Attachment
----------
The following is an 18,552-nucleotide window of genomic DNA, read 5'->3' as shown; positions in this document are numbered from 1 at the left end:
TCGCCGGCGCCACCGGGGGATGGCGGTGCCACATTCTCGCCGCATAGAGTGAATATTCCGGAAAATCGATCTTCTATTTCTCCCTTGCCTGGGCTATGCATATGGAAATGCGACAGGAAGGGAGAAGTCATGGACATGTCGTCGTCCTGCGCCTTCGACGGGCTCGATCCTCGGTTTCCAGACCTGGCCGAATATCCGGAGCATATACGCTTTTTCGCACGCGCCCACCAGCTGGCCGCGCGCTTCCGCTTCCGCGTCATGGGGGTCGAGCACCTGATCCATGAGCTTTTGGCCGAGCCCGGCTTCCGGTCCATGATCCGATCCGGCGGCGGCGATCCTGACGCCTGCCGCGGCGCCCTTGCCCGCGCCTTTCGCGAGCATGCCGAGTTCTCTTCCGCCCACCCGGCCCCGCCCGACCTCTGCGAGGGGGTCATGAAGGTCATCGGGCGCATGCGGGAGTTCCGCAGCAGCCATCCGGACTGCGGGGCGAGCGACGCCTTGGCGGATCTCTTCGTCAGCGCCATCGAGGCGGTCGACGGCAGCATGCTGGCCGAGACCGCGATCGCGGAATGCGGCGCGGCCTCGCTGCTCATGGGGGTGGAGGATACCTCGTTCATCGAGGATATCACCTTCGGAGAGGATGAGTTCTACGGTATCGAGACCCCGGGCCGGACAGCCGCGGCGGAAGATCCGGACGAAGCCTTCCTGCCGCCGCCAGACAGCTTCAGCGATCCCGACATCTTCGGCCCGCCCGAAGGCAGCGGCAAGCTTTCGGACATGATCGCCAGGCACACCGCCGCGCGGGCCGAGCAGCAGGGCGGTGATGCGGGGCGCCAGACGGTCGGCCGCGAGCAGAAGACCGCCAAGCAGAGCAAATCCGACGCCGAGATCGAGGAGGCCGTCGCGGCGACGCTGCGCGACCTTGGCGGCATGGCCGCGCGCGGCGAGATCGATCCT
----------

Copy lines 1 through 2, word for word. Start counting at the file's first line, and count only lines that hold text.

The following is an 18,552-nucleotide window of genomic DNA, read 5'->3' as shown; positions in this document are numbered from 1 at the left end:
TCGCCGGCGCCACCGGGGGATGGCGGTGCCACATTCTCGCCGCATAGAGTGAATATTCCGGAAAATCGATCTTCTATTTCTCCCTTGCCTGGGCTATGCATATGGAAATGCGACAGGAAGGGAGAAGTCATGGACATGTCGTCGTCCTGCGCCTTCGACGGGCTCGATCCTCGGTTTCCAGACCTGGCCGAATATCCGGAGCATATACGCTTTTTCGCACGCGCCCACCAGCTGGCCGCGCGCTTCCGCTTCCGCGTCATGGGGGTCGAGCACCTGATCCATGAGCTTTTGGCCGAGCCCGGCTTCCGGTCCATGATCCGATCCGGCGGCGGCGATCCTGACGCCTGCCGCGGCGCCCTTGCCCGCGCCTTTCGCGAGCATGCCGAGTTCTCTTCCGCCCACCCGGCCCCGCCCGACCTCTGCGAGGGGGTCATGAAGGTCATCGGGCGCATGCGGGAGTTCCGCAGCAGCCATCCGGACTGCGGGGCGAGCGACGCCTTGGCGGATCTCTTCGTCAGCGCCATCGAGGCGGTCGACGGCAGCATGCTGGCCGAGACCGCGATCGCGGAATGCGGCGCGGCCTCGCTGCTCATGGGGGTGGAGGATACCTCGTTCATCGAGGATATCACCTTCGGAGAGGATGAGTTCTACGGTATCGAGACCCCGGGCCGGACAGCCGCGGCGGAAGATCCGGACGAAGCCTTCCTGCCGCCGCCAGACAGCTTCAGCGATCCCGACATCTTCGGCCCGCCCGAAGGCAGCGGCAAGCTTTCGGACATGATCGCCAGGCACACCGCCGCGCGGGCCGAGCAGCAGGGCGGTGATGCGGGGCGCCAGACGGTCGGCCGCGAGCAGAAGACCGCCAAGCAGAGCAAATCCGACGCCGAGATCGAGGAGGCCGTCGCGGCGACGCTGCGCGACCTTGGCGGCATGGCCGCGCGCGGCGAGATCGATCCT